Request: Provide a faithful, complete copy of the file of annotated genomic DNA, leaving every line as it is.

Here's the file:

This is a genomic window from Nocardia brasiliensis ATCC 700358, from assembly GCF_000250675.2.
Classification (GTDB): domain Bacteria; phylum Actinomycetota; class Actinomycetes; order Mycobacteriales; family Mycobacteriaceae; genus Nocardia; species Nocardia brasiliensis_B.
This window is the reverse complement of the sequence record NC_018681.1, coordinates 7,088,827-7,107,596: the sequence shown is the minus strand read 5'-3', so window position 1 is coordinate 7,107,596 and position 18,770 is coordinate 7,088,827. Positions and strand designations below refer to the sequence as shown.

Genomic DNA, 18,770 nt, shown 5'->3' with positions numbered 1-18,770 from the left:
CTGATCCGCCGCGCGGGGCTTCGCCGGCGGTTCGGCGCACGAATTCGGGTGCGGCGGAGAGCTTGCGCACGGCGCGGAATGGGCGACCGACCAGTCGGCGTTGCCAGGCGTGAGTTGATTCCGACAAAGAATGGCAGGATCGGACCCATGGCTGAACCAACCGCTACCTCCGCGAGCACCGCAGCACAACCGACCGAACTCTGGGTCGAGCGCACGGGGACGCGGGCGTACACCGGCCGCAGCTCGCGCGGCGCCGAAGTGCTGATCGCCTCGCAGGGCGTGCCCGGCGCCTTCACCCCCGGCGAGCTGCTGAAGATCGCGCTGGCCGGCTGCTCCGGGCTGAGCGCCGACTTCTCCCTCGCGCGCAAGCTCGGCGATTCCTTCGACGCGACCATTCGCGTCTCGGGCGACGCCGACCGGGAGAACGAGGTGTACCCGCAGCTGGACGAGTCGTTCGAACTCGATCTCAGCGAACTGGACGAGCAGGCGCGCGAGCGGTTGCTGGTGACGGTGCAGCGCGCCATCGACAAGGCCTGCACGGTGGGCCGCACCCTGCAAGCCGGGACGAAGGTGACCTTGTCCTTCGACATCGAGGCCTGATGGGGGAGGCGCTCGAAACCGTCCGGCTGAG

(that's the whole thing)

This is a genomic window from Nocardia brasiliensis ATCC 700358, from assembly GCF_000250675.2.
Classification (GTDB): domain Bacteria; phylum Actinomycetota; class Actinomycetes; order Mycobacteriales; family Mycobacteriaceae; genus Nocardia; species Nocardia brasiliensis_B.
This window is the reverse complement of the sequence record NC_018681.1, coordinates 7,088,827-7,107,596: the sequence shown is the minus strand read 5'-3', so window position 1 is coordinate 7,107,596 and position 18,770 is coordinate 7,088,827. Positions and strand designations below refer to the sequence as shown.

Genomic DNA, 18,770 nt, shown 5'->3' with positions numbered 1-18,770 from the left:
CTGATCCGCCGCGCGGGGCTTCGCCGGCGGTTCGGCGCACGAATTCGGGTGCGGCGGAGAGCTTGCGCACGGCGCGGAATGGGCGACCGACCAGTCGGCGTTGCCAGGCGTGAGTTGATTCCGACAAAGAATGGCAGGATCGGACCCATGGCTGAACCAACCGCTACCTCCGCGAGCACCGCAGCACAACCGACCGAACTCTGGGTCGAGCGCACGGGGACGCGGGCGTACACCGGCCGCAGCTCGCGCGGCGCCGAAGTGCTGATCGCCTCGCAGGGCGTGCCCGGCGCCTTCACCCCCGGCGAGCTGCTGAAGATCGCGCTGGCCGGCTGCTCCGGGCTGAGCGCCGACTTCTCCCTCGCGCGCAAGCTCGGCGATTCCTTCGACGCGACCATTCGCGTCTCGGGCGACGCCGACCGGGAGAACGAGGTGTACCCGCAGCTGGACGAGTCGTTCGAACTCGATCTCAGCGAACTGGACGAGCAGGCGCGCGAGCGGTTGCTGGTGACGGTGCAGCGCGCCATCGACAAGGCCTGCACGGTGGGCCGCACCCTGCAAGCCGGGACGAAGGTGACCTTGTCCTTCGACATCGAGGCCTGATGGGGGAGGCGCTCGAAACCGTCCGGCTGAG